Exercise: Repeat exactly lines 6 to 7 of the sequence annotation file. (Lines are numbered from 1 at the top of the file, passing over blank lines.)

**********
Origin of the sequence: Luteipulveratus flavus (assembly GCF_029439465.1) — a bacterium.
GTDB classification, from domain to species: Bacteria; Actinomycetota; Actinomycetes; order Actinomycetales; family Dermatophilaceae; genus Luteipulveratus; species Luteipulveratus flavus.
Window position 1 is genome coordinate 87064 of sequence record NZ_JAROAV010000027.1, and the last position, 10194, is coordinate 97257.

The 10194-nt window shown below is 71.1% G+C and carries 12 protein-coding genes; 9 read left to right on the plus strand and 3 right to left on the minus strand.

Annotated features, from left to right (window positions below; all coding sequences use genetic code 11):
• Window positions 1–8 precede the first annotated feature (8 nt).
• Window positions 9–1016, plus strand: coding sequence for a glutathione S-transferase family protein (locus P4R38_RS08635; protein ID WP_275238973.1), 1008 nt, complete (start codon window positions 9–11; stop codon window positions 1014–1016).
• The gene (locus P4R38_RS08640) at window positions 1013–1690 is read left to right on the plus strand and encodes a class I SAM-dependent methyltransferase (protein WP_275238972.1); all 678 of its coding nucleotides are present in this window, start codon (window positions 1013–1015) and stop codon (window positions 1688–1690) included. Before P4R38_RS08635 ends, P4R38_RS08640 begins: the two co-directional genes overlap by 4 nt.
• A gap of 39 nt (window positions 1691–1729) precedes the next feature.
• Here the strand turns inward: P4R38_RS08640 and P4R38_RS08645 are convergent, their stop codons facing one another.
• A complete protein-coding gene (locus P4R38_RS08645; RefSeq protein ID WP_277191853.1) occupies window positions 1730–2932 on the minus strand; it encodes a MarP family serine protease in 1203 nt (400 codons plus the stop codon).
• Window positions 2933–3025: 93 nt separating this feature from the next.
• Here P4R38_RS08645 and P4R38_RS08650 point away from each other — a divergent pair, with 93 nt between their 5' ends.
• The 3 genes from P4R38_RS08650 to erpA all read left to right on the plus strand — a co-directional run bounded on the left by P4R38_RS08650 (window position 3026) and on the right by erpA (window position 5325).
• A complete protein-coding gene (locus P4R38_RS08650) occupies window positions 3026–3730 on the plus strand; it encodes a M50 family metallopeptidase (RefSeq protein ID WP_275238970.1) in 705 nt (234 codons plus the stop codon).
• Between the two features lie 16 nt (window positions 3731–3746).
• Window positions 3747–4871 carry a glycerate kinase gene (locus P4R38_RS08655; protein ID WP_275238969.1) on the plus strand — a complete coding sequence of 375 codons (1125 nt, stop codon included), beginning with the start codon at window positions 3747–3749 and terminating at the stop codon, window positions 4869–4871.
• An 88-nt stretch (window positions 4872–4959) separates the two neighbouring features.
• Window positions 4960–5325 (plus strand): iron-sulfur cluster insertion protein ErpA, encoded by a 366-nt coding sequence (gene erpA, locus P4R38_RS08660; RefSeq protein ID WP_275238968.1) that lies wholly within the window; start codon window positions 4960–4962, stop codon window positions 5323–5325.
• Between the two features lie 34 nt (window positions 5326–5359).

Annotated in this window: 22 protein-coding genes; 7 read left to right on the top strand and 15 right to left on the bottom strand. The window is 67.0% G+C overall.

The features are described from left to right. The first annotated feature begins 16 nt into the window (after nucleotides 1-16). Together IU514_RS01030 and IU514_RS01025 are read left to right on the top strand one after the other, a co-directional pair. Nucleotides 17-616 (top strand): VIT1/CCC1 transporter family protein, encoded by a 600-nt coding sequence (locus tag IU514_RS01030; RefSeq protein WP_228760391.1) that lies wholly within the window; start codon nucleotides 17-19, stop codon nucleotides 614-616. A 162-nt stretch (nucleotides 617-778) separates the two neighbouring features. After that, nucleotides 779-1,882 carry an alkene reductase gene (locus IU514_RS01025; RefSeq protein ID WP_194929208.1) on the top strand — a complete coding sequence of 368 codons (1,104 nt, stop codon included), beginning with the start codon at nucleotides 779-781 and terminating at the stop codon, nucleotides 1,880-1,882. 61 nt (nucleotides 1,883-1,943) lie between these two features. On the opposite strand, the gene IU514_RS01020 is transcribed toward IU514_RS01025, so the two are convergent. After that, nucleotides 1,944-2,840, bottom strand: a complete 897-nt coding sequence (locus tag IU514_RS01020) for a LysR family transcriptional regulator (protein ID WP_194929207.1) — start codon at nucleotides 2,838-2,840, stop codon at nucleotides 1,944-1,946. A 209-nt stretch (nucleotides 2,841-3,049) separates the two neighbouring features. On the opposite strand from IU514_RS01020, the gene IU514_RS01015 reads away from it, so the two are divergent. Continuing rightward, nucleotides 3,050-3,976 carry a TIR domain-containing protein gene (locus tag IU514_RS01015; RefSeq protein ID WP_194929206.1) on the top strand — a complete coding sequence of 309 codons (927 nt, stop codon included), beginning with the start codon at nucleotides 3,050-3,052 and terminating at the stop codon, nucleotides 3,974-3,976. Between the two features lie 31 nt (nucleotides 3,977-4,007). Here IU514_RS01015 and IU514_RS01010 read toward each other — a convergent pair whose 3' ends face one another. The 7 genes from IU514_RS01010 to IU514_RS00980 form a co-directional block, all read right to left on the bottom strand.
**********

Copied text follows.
• Window positions 1–8 precede the first annotated feature (8 nt).
• Window positions 9–1016, plus strand: coding sequence for a glutathione S-transferase family protein (locus P4R38_RS08635; protein ID WP_275238973.1), 1008 nt, complete (start codon window positions 9–11; stop codon window positions 1014–1016).